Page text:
Some airlines have amazing safety records, other are known for service, still others aren’t really known for either. That’s China Airlines niche, recently they have taken to the practice of painting over their airline’s logo before the melted wreckage has even cooled.
Actual Crash Scene Photos
We decided that because of China Airlines quick work with paint they deserved some airline names painted in to make up for their lack of publicity. Any publicity is supposed to be good right?
Crash Scene Photos with China Airlines Name Photoshopped in
But since 1970, China Air has been the unlucky recipient of disasters like these:
August 1970: China Airlines YS11 is on final approach in bad weather into Taipei when the plane hits a ridge 800 meters from the runway. Two of the five crew members and 12 of the 26 passengers die.
November 1971; China Airlines Caravelle is believed to have been destroyed by a bomb over the Formosa Strait. All 17 passengers and eight crew members are killed.
February 1980; China Airlines 707-300 is on final approach into Manila Airport in a “steep and unstablized approach,” lands hard short of the runway, rips off two engines and parts of a wing. Two of 122 passengers are killed.
February 1986; China Airlines 737-200 touches down but aborts landing in the Pescadores Islands, Taiwan. All six passengers and seven crew members are killed in the attempt to go around.
October 1989: China Airlines 737-200 hits cloud-shrouded high ground at 2130 meters in “incorrect takeoff procedure” near Hualien, Taiwan. All seven crew members and 49 passengers are killed.
April 1994; China Airlines A300-600 stalls and crashes due to crew errors during approach to Nagoya, Japan. All 15 crew and 249 of the 264 passengers are killed.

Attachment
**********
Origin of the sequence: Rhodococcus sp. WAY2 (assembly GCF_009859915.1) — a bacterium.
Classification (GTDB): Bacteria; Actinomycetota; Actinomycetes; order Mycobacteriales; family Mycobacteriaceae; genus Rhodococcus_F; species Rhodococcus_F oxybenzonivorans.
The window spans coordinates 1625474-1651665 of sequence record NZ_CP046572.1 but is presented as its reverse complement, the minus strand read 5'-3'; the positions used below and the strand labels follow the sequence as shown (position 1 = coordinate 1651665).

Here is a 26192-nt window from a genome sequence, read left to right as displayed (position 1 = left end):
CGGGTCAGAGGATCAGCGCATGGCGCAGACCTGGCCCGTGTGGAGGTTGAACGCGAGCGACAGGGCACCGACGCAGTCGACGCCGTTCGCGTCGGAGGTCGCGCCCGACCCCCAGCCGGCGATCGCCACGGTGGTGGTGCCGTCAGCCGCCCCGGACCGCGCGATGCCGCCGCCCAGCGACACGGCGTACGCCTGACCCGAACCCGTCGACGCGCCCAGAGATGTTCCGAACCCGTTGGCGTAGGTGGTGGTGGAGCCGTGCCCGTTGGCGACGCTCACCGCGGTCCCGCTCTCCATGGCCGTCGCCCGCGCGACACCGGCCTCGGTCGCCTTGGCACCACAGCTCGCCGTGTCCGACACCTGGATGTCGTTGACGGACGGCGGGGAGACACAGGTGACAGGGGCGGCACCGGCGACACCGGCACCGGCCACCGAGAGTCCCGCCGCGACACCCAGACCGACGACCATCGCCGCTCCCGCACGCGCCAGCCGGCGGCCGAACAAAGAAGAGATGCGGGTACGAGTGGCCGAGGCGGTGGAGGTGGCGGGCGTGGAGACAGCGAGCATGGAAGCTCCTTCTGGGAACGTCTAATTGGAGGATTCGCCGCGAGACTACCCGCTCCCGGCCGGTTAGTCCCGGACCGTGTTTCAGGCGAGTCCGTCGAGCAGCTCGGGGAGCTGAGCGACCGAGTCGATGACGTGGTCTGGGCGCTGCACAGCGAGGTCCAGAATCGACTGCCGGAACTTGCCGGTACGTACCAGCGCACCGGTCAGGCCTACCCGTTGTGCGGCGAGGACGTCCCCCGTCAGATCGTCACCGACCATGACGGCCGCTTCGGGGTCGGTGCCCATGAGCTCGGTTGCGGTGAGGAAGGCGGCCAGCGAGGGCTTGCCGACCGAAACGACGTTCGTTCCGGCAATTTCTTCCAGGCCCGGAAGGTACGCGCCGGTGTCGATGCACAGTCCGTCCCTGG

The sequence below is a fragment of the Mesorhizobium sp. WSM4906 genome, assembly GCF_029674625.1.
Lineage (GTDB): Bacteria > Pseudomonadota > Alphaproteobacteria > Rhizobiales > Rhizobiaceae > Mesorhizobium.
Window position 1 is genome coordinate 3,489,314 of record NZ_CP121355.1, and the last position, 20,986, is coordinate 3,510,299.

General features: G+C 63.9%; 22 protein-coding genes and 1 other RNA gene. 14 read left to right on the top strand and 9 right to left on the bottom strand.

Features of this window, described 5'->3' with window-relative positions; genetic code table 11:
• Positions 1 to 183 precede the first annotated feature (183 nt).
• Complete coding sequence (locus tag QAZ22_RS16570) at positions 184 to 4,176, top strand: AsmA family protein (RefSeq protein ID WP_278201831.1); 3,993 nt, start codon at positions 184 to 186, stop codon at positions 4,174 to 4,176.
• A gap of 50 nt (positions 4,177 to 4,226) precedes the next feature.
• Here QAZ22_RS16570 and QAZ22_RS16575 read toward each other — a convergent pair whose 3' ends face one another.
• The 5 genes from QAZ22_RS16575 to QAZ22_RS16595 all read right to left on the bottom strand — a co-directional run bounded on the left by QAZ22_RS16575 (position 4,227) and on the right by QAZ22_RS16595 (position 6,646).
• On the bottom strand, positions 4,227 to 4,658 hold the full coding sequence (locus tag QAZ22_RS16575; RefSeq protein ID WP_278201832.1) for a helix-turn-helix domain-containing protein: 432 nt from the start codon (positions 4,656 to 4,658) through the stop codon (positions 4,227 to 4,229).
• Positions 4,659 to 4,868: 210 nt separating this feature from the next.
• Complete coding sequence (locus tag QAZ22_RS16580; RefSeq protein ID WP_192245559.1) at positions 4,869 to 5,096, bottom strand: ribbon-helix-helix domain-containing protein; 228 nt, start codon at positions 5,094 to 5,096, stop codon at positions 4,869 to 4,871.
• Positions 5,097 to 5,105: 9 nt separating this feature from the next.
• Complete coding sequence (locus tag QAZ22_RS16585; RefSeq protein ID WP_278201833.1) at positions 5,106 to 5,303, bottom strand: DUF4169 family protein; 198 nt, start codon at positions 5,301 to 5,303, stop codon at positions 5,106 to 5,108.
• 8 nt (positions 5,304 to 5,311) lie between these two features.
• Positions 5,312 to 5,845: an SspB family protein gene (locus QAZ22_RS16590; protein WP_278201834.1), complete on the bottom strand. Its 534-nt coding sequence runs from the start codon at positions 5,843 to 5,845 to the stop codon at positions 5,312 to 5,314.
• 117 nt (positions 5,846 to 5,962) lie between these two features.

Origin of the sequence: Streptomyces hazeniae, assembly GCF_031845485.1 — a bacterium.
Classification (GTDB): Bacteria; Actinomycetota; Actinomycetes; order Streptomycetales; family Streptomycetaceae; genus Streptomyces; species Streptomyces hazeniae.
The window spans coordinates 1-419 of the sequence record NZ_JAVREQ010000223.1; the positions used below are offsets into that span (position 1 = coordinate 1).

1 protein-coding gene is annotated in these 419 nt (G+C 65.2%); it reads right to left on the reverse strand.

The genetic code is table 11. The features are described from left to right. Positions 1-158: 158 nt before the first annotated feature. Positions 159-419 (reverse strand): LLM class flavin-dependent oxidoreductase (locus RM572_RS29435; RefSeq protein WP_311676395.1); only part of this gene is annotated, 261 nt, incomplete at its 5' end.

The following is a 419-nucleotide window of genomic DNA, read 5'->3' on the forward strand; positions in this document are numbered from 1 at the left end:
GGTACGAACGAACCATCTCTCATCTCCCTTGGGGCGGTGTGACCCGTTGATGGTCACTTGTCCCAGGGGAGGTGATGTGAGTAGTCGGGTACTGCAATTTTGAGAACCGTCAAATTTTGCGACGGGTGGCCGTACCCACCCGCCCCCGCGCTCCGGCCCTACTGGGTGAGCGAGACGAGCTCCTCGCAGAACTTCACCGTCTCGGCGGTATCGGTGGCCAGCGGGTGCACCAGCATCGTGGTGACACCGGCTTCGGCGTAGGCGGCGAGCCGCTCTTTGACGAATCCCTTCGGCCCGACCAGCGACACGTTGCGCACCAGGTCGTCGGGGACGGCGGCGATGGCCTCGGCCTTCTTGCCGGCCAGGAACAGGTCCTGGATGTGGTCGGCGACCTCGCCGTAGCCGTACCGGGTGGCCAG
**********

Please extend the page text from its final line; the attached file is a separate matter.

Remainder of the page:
February 1998; China Airlines A300-600 crashes into a residential area in Taoyuan short of the runway during a second landing attempt in bad weather. All 15 crew and 182 passengers plus seven persons on the ground are killed.
August 1999; China Airlines MD11 drags a wing and crashes at Chek Lap Kok in Hong Kong during an attempt to land in a typhoon. The aircraft comes to rest upside down and on fire. Three of the 300 passengers are killed.
May 2002. China Airlines 747-200 breaks up in flight near the Penghu Islands, Taiwan about 20 minutes into a flight from Taipei to Hong Kong while the aircraft was just above 30,000 feet. No distress signal or other communication was received prior to the crash that killed all 19 crew members and 206 passengers.
There have been lesser incidents. In 1985, a Boeing 747 went out of control, recovered, and managed an emergency landing at San Francisco International Airport. In 1993, another China Air 747 touched down more than two thirds of the way down the runway at Hong Kong’s old Kai Tak Airport and ended up in the water. All 396 aboard lived to tell about it. In 2002, a China Air flight took off from a taxiway in Alaska, nicked an embankment on the way out and damaged its landing gear, although it was able to land safely.
Several factors contributed to the problems. Heavy maintenance for several years was contracted to a shadowy firm in Tainan that had formerly belonged to the US Central Intelligence Agency. Also, the airline’s pilots were largely drawn from the ranks of the republic’s air force, and they tended to fly like air force pilots, taking chances they needn’t take.
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